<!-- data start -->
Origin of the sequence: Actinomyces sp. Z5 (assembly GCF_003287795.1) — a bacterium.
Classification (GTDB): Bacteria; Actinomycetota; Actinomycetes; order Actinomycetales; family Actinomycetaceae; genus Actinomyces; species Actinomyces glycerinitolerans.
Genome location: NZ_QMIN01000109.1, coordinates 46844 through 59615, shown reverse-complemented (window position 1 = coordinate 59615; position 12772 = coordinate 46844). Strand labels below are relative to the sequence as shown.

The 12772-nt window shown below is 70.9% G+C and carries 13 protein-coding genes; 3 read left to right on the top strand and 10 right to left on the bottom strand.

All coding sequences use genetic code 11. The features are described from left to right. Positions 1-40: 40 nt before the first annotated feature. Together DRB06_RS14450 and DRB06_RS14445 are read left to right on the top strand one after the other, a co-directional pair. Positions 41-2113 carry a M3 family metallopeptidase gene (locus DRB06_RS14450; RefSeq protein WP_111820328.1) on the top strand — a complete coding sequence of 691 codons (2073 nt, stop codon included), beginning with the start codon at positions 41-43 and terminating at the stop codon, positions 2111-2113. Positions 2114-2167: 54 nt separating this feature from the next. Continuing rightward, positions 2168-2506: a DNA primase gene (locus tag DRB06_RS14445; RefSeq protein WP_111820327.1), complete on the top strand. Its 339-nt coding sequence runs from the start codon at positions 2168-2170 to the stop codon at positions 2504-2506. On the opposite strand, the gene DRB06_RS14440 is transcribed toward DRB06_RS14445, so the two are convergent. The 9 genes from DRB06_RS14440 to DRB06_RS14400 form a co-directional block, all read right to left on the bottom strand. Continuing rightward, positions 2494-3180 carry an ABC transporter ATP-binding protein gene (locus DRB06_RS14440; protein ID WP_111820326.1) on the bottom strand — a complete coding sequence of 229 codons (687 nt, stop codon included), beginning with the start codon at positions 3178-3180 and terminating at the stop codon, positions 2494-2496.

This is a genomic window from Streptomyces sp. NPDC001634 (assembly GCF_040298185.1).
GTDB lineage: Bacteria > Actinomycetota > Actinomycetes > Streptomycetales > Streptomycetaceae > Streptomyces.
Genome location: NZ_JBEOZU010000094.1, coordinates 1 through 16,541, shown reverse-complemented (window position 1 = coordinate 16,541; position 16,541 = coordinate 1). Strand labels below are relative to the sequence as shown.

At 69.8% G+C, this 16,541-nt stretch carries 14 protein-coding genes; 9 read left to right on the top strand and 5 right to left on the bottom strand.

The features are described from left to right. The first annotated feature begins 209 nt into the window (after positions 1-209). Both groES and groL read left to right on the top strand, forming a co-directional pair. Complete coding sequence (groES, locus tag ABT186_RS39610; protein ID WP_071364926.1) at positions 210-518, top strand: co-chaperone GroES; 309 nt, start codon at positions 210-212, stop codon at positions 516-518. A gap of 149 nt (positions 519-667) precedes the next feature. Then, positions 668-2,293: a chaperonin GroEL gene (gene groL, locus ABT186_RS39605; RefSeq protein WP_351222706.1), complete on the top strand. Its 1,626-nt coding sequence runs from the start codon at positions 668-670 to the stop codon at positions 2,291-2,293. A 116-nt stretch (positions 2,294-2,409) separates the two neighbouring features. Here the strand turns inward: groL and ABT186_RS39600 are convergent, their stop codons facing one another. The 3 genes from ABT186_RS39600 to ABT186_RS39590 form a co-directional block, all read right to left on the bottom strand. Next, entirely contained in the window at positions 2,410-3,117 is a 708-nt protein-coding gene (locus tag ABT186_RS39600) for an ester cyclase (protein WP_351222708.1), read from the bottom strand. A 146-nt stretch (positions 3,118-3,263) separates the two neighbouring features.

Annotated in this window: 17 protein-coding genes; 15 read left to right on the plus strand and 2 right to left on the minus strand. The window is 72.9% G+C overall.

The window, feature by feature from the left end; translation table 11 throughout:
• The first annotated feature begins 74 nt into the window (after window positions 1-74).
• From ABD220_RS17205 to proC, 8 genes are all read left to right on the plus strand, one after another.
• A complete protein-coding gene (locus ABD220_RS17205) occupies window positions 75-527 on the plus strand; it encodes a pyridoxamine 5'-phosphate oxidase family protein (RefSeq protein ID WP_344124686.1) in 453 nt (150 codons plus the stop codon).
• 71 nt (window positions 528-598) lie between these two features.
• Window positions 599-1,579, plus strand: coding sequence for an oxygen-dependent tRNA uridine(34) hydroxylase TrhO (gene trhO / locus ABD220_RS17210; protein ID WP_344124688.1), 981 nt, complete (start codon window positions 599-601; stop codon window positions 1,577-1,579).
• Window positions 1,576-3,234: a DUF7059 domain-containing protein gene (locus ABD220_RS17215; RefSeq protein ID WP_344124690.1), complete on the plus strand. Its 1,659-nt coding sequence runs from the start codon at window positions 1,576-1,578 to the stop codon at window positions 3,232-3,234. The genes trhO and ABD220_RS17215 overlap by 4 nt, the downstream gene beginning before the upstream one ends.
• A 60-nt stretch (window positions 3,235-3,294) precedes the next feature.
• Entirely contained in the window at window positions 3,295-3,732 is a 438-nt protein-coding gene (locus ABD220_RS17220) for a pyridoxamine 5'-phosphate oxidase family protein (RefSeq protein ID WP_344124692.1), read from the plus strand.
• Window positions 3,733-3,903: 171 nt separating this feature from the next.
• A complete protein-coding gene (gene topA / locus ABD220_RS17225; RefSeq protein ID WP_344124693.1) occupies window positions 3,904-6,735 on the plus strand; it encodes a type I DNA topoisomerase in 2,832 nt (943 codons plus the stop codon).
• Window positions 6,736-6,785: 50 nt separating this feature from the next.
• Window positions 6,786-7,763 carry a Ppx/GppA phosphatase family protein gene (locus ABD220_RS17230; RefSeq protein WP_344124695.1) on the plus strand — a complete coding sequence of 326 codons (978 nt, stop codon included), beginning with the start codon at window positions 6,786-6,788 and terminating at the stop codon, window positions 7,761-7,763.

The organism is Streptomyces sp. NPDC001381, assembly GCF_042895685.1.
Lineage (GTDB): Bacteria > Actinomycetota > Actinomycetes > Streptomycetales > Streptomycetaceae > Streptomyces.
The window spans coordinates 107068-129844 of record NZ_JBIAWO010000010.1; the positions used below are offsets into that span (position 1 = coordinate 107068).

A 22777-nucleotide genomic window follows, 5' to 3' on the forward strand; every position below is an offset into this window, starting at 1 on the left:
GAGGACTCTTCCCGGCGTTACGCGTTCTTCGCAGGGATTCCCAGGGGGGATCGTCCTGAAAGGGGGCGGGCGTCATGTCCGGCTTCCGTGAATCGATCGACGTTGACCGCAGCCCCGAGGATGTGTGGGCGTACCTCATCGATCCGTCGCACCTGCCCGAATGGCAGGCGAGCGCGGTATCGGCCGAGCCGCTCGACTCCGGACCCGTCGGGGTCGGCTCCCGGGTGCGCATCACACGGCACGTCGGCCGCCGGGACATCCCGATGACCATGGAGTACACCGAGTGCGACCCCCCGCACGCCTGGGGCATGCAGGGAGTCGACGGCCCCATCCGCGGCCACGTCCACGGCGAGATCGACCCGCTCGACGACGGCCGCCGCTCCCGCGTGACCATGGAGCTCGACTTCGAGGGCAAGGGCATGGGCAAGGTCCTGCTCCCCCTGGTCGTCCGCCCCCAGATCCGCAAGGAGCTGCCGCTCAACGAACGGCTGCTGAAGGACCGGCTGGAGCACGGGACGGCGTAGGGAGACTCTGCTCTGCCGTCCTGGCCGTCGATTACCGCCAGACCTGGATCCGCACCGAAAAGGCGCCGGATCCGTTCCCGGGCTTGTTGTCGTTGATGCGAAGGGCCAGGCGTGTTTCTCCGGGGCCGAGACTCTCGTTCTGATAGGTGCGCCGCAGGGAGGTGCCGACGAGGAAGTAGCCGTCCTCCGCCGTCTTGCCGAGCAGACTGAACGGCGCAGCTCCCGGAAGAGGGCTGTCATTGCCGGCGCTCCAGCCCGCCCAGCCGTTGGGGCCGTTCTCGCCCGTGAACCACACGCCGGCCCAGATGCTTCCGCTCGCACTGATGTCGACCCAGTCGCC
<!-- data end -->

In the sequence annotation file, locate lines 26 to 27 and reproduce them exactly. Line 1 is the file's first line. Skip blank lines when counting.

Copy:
Lineage (GTDB): Bacteria > Actinomycetota > Actinomycetes > Streptomycetales > Streptomycetaceae > Streptomyces.
The window spans coordinates 107068-129844 of record NZ_JBIAWO010000010.1; the positions used below are offsets into that span (position 1 = coordinate 107068).